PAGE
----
The Nobel Savage in the Novel The Last of the Mohicans The novel The Last of the Mohicans is said to be the worst of James Fenimore Coopers novels but it establishes the concept of the Nobel savage by expressing the emotions, concerns, physical descriptions of the main characters while comparing them to the barbarous Huron leader. The Mohicans (Hawk-eye, Uncas, Chingachgook) were on a journey towards Kentucky to live a freer life and escape the violent and indolent wars of the white man. During that time they crossed paths with a group of Huron's who were battling a small army of British soldiers that were escorting to fort Henry, two beautiful women by the name of Alice and Cora. All died in that gruesome battle except for Alice, Cora, Major Heward and David (a Christian singer from Connecticut Levy). The Hurons who fought for the French were led by the most evil and barbarous leader by the name of Magua who's goal was to seek revenge upon William Henry for the British killing his family and making his reputation to be lower than the flies. Magua was about to kill the two women when the Mohicans jumped in a saved them.
Magua escaped. The Mohicans took upon the duty of escorting Alice and Cora safety to there father only out of good will. During the escort to Fort Henry they stopped at a cave to rest the delicate feet of the two women. During the night they were attacked by Magua and his tribe of savages who were shooting at them from across the river. The Mohicans and the travelers were trapped, out gunned and out of powder Chingachgook, Uncas, and Hawk-eye were forced to jump off a cliff to survive the attack.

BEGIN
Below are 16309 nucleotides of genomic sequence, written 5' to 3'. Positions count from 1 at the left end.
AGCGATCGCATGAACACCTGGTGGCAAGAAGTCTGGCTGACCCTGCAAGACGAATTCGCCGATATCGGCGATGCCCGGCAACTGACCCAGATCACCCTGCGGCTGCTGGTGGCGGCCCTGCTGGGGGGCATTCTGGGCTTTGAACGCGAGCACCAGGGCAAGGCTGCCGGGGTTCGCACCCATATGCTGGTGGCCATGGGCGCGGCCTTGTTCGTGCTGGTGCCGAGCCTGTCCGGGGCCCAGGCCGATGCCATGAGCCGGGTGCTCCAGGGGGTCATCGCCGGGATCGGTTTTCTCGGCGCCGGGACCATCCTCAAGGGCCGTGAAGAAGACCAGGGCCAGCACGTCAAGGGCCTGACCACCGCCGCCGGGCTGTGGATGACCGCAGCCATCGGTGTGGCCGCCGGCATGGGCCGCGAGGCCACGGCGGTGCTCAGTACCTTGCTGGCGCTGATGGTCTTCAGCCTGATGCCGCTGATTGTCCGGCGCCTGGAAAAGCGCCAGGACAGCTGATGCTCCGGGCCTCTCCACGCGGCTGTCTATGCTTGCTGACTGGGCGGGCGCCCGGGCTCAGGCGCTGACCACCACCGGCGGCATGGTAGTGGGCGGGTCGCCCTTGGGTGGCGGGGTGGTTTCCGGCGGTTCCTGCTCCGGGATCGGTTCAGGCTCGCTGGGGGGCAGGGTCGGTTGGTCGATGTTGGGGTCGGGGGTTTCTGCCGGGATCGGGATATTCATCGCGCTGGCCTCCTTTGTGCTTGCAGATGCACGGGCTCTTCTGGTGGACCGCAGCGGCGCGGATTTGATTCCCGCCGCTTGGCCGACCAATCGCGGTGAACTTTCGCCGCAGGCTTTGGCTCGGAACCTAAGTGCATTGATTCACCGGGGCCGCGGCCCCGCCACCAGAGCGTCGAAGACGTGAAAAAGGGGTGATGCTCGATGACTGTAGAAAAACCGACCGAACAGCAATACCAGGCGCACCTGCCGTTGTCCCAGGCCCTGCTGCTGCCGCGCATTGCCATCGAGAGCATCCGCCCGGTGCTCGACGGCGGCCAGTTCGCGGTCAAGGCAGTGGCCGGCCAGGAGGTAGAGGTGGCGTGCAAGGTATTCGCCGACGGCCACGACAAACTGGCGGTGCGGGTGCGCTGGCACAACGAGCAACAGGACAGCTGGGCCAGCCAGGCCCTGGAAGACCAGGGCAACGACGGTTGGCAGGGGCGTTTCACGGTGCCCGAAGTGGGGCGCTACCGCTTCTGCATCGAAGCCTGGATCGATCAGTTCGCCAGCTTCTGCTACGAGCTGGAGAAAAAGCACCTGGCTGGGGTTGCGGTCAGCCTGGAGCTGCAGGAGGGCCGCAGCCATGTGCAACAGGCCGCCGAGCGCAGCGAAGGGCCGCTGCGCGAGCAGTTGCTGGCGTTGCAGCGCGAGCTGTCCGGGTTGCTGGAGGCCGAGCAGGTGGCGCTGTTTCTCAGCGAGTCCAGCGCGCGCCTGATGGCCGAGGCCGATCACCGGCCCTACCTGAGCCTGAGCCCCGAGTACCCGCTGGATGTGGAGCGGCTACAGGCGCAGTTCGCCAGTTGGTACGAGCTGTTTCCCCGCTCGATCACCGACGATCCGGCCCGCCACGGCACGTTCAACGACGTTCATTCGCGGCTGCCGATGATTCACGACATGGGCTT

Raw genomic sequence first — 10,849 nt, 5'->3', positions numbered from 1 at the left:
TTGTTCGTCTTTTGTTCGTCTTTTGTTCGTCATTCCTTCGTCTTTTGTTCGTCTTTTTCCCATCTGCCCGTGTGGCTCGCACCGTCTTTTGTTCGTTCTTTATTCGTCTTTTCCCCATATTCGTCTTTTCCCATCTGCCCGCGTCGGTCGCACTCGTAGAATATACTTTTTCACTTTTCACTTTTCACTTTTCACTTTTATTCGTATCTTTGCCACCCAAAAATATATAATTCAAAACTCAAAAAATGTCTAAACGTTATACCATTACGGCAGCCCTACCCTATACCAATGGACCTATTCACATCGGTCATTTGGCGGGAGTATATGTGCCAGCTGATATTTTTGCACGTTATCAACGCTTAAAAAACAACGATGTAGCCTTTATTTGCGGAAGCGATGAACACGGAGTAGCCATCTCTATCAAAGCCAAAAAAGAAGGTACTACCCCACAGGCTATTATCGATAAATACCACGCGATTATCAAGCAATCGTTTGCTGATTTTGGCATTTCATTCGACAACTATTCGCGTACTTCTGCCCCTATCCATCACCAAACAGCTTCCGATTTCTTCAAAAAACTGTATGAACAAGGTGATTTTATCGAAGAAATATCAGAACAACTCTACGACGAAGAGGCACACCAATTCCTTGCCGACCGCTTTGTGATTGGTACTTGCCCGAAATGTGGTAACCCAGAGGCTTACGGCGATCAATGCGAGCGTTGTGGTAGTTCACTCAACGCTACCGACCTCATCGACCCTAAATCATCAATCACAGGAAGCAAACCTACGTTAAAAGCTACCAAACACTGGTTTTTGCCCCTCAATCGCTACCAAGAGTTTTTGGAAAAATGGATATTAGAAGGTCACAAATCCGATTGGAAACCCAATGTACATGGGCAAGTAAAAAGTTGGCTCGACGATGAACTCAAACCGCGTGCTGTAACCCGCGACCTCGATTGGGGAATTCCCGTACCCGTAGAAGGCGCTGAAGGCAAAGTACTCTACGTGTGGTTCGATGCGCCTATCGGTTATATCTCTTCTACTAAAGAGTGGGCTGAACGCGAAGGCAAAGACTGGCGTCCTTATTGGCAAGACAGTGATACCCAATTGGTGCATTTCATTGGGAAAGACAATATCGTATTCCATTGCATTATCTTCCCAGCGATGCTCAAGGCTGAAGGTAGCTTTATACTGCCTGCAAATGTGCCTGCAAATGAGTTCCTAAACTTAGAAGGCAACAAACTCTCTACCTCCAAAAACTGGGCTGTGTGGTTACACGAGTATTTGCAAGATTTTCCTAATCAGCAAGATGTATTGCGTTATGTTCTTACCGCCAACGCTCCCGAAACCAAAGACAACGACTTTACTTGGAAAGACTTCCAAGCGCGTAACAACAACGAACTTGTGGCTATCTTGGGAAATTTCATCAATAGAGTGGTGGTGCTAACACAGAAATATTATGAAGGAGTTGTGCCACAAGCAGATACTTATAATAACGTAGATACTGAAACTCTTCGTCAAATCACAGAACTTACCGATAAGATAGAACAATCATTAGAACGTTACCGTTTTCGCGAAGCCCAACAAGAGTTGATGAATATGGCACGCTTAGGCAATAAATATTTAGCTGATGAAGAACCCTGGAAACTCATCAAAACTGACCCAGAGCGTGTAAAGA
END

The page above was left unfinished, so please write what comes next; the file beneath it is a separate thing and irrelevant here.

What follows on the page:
Left behind was David and Heward to protect Alice and Cora. When the Mohicans returned, they were gone. Thinking they got captured, the Mohicans put off their journey to Kentucky and begun and search for them. James Fenimore Cooper attempts to prove the reader how these peopl are different from the rest by presenting the reader proof that these people are unique and caring. Later on Alice and Cora get captured by the Hurons. Being forced back to their camp a piece of fabric from Cora's dress was left on a sapling.
Chingachgook found it and replied by yelling out into the sky where is my child. The Mohicans followed the tracks that led to the camp of the Huron's where they risked all by creeping slowly into the camp to rescue Alice and Cora while a gathering in the meeting hut was taking place. An action like this of such magnitude requires more than an order by a general of sergeant. It requires a love or passion for the thing or object which you are fighting for.
Such a scene can also be interpreted as being romantic while the common Indian puts all on the line for a wanted love in his life. Compare this to the grotesque and murderous Huron's who seem to have no respect for anything. They treat others like dirt and same with the land they live on. Which can be related to the attitude of the whites who use the land for all its riches. The Hurons will kill every beaver, every fox in the land to trade with the white man for pelts and whiskey. The heroic ego of the Mohicans was reinforced by a startling scene during the retreat from Fort William Henry.